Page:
What was troubling to me was hearing these leaders talk about increasing viewing time and reach. More, more, more. To me as a content creator with an independent platform like Fader, I’ve always believed in creating quality and being purposeful in our storytelling. And what always stood out to me about working with Clive was his ability to balance art and commerce. It was always about quality. Essentially Clive’s philosophy was: If I make great records with great talent, we will win. So I’ve always pushed for that in our content.

As this panel about driving user time continued, Arianna stepped up — and her comments hit home. I’m a father of identical 3-year-old twin boys and YouTube programming is becoming a big part of their lives. Screens take their attention away from other things and, at times, become central to their in-home existence. It’s concerning. Well Arianna stopped the craziness with a potent statement about chicken and Legos.

A big topic in our home is how much time do we allow our twins to watch a screen as opposed to tactile and creative play. Arianna’s comment was in regards to the founders and purveyors of these outlets. She said when she goes to visit them at their homes, they don’t allow their kids to consume their own creations. They instead are in the backyard playing with chickens or in the living room building with Legos. She then drove the point home with the fact that these tech execs “never get high on their own supply.”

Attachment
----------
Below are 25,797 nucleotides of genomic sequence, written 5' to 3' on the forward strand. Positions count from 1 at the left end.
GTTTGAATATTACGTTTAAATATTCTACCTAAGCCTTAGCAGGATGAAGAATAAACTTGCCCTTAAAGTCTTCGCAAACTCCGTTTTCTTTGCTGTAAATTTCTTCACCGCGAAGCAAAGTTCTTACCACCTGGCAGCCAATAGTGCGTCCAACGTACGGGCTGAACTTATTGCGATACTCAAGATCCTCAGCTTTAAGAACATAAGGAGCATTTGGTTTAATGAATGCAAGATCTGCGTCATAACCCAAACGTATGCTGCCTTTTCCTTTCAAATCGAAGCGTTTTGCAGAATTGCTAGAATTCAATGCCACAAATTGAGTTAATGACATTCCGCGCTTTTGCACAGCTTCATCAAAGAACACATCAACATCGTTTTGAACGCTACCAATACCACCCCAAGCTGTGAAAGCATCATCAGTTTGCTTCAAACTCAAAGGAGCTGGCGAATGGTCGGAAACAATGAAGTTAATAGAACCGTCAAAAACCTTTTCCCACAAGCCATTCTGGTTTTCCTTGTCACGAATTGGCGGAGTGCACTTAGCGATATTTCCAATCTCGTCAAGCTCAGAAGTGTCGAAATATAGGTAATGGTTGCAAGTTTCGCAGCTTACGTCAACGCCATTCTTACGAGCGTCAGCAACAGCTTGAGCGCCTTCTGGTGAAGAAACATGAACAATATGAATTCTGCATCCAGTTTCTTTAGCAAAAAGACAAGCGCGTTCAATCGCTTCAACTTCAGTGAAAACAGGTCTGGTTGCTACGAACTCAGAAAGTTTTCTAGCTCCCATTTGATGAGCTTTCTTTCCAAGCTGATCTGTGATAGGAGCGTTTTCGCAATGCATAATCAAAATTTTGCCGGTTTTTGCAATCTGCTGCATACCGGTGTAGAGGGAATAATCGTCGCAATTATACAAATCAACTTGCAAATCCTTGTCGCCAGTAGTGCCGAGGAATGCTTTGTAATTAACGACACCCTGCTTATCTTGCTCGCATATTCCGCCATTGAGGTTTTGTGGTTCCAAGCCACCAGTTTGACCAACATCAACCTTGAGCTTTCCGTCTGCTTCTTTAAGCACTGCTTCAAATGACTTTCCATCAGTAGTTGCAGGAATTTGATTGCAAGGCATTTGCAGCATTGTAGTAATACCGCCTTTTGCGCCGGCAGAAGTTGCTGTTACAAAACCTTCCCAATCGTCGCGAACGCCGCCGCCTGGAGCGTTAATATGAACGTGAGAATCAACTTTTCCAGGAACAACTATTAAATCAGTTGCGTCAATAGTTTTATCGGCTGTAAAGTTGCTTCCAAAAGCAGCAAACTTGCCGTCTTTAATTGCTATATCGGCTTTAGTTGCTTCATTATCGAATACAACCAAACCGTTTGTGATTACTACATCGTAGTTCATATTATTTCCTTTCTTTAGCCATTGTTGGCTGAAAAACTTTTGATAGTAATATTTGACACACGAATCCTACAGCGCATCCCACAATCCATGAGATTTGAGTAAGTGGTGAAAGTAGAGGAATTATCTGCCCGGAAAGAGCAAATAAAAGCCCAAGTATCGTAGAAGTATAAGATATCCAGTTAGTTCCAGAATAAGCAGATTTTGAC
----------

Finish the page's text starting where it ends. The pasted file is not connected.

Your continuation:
My favorite artist and someone I worked very closely with was Biggie, Diddy’s first artist at Bad Boy. Biggie had a song on his first album titled “Ten Crack Commandments.” He breaks down the 10 rules of what his life was like before he got signed to Bad Boy. It’s a verbal handbook on how to live by a code and survive in the streets — and one of the many lessons to be learned in this song is, you guessed it, “never get high on your own supply.”

So the next day after the panel when I met Arianna, I immediately thanked her for addressing the issue in such a powerful way. I told her how much her “chicken and Legos” comment meant to me and the fact that she followed it up with a quote that was also a Biggie lyric really meant a lot to me. She wasn’t familiar with the song “Ten Crack Commandments” but asked me to email her so she could read about it. I later emailed Biggie’s lyrics of “Ten Crack Commandments” to  Arianna — and now I want to share them with you.

Please read them with a grain of salt as at the time Puffy signed Big to a record deal, he was caught up in the drug game. As I got to work closely with him, I saw incredible maturation. Things were happening fast in his life and he not only had an extremely creative mind and a brilliance with regard to poetry and melodies, or as they like to label it, rapping, he had a sharp business acumen and saw the path forward. He left the drug game behind and along with Puffy was leading the hip-hop revolution. I was fortunate to have many conversations with Big on his desire to create not just music, but make sure his crew was given their own opportunities, that he created and structured his business properly for growth so that he could provide for his mother and his daughter (his son Christopher Jr. wasn’t born yet,)  and his desire to tell stories in TV and film.